Chang Zheng-11

Name: Chang Zheng-11 (CZ-11), or Long March 11 (LM-11)
Type: Solid-propellant orbital launch vehicle
Contractor: China Academy of Launch Vehicle Technology (CALT, CASC First Academy)
First Launch: 25 September 2015
Launch site: Jiuquan
Status: Operational

The Long March 11 (Chang Zheng 11, or CZ-11) is a four-stage, solid-propellant, small-load launch vehicle, capable of placing up to 350 kg payload to 700 km Sun-Synchronous Orbit (SSO), or up to 700 kg to Low Earth Orbit (LEO). The launcher has been designed with rapid-response capability, allowing it to be readied for launch within 24 hours.1 An improved variant will be capable of delivering 1,700 kg payload to orbit, and a sea-launched design has also been proposed. The launcher could also be turned into solid rocket boosters for a liquid-propellant heavy-lift orbital launch system.2

The CZ-11 has been developed by CALT (China Academy of Launch Vehicle Technology, or CASC First Academy). The solid rocket engines on the four stages of the launch vehicle have been developed by AASPT (Academy of Aerospace Solid Propulsion Technology, or CASC Fourth Academy).3 Concept development of the CZ-11 began around 2005 and the development began in 2010. The launch vehicle was initially developed as a commercial project solely funded by CASC and CALT, but later gained state sponsorship in December 2012. The launch vehicle made its maiden flight successfully on 25 September 2015.

Instead of conventional launch pad with service tower, the four-stage CZ-11 is carried inside a large canister launch tube carried on a wheeled transporter-erector-launcher (TEL) vehicle. The launch tube of the CZ-11 bears strong resemblance to that of the DF-31 (CSS-9) ICBM, which was also developed by CALT, leading to speculations about possible technological linkage between the two. The 120 t-thrust, 2 m-diameter engine on the first-stage of the CZ-11 was said to be the most powerful solid-propellant rocket engine ever developed by China.2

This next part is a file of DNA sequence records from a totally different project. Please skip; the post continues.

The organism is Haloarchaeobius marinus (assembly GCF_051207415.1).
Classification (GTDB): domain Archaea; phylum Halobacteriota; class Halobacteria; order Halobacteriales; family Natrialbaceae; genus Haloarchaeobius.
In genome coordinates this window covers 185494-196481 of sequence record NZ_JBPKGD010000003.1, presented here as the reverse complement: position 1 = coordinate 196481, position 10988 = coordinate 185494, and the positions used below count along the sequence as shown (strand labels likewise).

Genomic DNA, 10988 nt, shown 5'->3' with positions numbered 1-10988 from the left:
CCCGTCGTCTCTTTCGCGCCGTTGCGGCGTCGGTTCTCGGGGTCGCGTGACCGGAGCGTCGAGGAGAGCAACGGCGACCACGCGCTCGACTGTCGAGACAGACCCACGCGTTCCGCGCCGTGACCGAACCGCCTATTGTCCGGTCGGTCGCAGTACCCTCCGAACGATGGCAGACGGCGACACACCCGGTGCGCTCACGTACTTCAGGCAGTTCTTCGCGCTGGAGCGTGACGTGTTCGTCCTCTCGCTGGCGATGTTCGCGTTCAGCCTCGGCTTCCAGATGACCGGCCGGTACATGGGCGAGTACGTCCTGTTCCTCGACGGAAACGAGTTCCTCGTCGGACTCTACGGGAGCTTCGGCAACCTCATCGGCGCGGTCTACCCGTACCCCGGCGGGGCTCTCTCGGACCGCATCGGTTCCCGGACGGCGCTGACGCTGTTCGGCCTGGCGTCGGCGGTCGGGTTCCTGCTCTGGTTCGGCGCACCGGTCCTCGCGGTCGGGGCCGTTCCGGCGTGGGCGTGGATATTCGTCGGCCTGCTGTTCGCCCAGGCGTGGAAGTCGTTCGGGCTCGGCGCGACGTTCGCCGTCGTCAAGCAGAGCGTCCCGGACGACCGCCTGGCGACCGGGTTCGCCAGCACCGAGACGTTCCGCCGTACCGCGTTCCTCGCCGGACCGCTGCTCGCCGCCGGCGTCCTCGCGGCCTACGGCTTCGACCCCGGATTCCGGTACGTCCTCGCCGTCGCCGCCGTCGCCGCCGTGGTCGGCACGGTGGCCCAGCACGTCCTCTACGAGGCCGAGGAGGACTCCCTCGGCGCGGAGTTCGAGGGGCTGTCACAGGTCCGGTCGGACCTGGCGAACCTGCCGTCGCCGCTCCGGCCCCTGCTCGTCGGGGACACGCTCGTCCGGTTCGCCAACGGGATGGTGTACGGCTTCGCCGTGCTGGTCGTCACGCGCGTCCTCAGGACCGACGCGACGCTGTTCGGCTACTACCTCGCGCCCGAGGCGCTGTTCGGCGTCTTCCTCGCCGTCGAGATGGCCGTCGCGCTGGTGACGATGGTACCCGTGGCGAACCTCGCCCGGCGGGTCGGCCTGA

The basic variant CZ-11 is 20.8 m in length and 2.0 m in diameter, with a gross mass of 58 t and a lift-off thrust of 120 t. The launcher is capable of delivering 350 kg payload to 700 km SSO. CALT is currently developing an improved variant with a gross mass of 115 t and a 2.9 m-diameter payload fairing, capable of delivering 1,700 kg payload.4 In July 2017, CASC revealed that it was developing key technologies to allow a sea-based launch service using its solid-propellant launch vehicle, which could begin to offer commercial launch services as early as 2018.5

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References
  1. CASC Official Site. 2015. 长征十一号. [ONLINE] Available at: http://www.spacechina.com/n25/n146/n238/n12985/c1043817/content.html. [Accessed 24 August 2017]. []
  2. CASC Official Site. 2015. 一问“长十一”:为谁而生?. [ONLINE] Available at: http://zhuanti.spacechina.com/n1038285/c1040118/content.html. [Accessed 24 August 2017]. [] []
  3. CASC Official Site. 2017. 王健儒:每次成功都是新起点. [ONLINE] Available at: http://zhuanti.spacechina.com/n1574262/c1578754/content.html. [Accessed 24 August 2017]. []
  4. CASC Official Site. 2017. 长征十一号运载火箭开拓商业航天市场新思路. [ONLINE] Available at: http://www.spacechina.com/n25/n144/n206/n214/c1707545/content.html. [Accessed 24 August 2017]. []
  5. 中国军网. 2017. 长征火箭今年将进行海上发射关键技术试验. [ONLINE] Available at: http://www.81.cn/bqtd/2017-07/07/content_7666824.htm. [Accessed 24 August 2017]. []

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